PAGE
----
See also: NewspapersLibrariesSocietiesFuneral Homes • Obituaries of neighboring counties or of the person's previous residence • Family records.

Also check:

Periodicals[edit | edit source]

 

Probate Records[edit | edit source]

Probate records identify heirs of the decedents, give the (approximate) death dates, and provide specifics about property holdings. The records were kept by the county judge.

These include wills, inheritance records, dockets, and other documents regarding property and estates of individuals who have died. See also Court Records for civil actions involving estates. Also see Washington Probate Records.

Public Records[edit | edit source]

Public records are documents created by civil authorities that either don't fit comfortably in another topic, or that could fit in several topics.

School Records[edit | edit source]

 

  • School Registers1892-1958 Part of Washington, County Records, 1856-2009 at FamilySearch Historical Collections. (Free, browse images)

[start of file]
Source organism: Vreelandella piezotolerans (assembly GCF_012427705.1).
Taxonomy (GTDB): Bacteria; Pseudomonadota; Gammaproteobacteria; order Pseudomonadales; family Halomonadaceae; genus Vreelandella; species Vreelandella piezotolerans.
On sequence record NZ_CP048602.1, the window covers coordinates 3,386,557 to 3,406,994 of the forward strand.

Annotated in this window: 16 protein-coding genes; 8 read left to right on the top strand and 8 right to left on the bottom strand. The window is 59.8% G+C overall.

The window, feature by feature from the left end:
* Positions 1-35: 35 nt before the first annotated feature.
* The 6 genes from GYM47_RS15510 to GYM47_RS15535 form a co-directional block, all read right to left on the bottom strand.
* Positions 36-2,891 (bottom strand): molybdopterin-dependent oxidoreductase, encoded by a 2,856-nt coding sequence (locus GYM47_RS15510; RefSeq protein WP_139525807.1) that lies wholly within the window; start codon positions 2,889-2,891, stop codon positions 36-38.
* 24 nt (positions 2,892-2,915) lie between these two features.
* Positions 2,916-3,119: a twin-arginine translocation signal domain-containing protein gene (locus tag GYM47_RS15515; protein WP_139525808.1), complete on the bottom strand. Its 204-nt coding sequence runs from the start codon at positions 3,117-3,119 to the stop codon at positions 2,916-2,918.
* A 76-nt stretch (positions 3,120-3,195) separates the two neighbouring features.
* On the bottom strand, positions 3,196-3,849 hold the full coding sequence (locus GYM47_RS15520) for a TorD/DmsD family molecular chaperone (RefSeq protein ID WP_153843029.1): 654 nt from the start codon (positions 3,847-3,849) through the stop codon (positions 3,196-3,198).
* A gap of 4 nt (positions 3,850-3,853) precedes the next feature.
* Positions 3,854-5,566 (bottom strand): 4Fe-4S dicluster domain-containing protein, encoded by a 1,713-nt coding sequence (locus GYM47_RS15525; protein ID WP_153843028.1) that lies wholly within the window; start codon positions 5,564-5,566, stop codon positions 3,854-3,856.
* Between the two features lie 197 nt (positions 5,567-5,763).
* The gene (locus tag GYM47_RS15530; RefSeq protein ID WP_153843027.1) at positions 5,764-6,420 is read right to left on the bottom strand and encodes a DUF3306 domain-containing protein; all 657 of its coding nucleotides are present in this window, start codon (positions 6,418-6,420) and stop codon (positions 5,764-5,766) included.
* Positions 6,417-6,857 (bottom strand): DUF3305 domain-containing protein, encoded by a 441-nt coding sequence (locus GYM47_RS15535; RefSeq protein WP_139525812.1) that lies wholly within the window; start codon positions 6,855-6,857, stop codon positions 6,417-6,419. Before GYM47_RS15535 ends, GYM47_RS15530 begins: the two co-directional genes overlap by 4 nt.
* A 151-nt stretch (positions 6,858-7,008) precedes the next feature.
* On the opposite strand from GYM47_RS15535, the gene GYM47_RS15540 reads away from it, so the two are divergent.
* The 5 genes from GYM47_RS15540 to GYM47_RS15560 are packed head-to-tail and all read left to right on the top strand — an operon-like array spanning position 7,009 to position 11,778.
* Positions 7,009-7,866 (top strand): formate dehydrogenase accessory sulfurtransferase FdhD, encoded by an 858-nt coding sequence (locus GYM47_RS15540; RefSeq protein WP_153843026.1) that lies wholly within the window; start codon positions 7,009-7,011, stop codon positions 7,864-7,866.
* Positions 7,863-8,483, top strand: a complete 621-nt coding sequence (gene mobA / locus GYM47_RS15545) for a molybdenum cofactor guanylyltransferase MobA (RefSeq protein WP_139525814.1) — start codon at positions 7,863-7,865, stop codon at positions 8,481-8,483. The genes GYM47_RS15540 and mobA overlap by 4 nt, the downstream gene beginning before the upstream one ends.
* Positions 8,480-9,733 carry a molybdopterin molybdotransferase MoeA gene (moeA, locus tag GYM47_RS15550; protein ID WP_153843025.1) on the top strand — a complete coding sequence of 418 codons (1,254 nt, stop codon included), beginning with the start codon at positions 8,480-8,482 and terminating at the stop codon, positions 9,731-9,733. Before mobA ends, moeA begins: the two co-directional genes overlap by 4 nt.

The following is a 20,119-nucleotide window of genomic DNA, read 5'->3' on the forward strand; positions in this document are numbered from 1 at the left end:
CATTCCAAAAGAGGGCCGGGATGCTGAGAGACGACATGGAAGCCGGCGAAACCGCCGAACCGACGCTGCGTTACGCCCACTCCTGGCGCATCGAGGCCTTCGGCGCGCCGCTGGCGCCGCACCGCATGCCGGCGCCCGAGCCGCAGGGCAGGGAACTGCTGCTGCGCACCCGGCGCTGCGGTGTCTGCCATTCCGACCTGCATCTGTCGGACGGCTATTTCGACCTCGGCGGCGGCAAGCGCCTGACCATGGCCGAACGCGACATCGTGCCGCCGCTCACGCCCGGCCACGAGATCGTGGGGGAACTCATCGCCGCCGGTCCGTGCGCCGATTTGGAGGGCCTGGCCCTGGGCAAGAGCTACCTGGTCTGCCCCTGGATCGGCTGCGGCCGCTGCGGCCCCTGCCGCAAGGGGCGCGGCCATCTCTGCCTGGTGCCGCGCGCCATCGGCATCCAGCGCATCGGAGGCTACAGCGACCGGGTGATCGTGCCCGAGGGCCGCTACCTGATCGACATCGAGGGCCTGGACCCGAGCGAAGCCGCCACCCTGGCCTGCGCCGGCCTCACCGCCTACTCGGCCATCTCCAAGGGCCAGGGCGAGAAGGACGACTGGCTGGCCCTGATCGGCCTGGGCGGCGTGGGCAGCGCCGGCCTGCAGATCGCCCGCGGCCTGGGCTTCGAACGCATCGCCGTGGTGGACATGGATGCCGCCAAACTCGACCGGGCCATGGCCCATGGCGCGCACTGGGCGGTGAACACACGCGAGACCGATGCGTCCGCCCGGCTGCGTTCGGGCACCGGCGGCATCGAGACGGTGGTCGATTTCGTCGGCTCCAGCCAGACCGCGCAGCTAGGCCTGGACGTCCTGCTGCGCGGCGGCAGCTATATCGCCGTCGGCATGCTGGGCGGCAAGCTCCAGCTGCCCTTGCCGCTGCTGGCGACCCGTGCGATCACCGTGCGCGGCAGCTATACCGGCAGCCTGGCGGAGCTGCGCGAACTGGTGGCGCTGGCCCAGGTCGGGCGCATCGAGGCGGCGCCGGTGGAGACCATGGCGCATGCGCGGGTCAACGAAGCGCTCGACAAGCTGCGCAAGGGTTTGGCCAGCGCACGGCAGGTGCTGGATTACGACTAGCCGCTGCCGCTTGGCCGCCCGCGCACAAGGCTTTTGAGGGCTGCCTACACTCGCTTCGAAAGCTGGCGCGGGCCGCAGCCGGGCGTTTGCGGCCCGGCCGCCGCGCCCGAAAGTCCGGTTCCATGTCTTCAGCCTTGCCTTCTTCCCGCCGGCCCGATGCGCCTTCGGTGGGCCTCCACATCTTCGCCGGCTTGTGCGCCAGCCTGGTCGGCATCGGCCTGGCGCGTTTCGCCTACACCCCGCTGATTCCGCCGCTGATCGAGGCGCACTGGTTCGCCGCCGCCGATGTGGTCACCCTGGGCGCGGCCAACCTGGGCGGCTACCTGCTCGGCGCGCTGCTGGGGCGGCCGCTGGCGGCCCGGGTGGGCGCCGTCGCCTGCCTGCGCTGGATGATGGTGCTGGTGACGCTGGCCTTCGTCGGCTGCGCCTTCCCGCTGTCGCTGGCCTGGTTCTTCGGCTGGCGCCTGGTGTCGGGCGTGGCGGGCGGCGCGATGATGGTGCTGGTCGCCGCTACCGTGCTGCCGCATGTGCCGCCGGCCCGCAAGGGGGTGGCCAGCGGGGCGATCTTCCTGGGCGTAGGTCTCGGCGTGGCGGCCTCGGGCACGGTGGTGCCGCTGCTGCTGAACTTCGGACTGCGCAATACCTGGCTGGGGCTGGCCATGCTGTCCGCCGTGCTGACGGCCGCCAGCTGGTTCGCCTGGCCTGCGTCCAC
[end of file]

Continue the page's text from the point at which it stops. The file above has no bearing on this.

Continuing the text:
• See what genealogical information may be in these records.
    • includes Snoqualmie Valley 1892-1943 and Tukwila District 1909-1927.

Taxation[edit | edit source]

Washington tax records complement land records and can supplement the years between censuses. There may be gaps of several years in the tax records of some counties. For more information, see the wiki page Washington Taxation.

Vital Records[edit | edit source]

The county auditors in Washington kept records of birth, marriage, and death. The county clerk has the divorce records - the earliest dates to the present.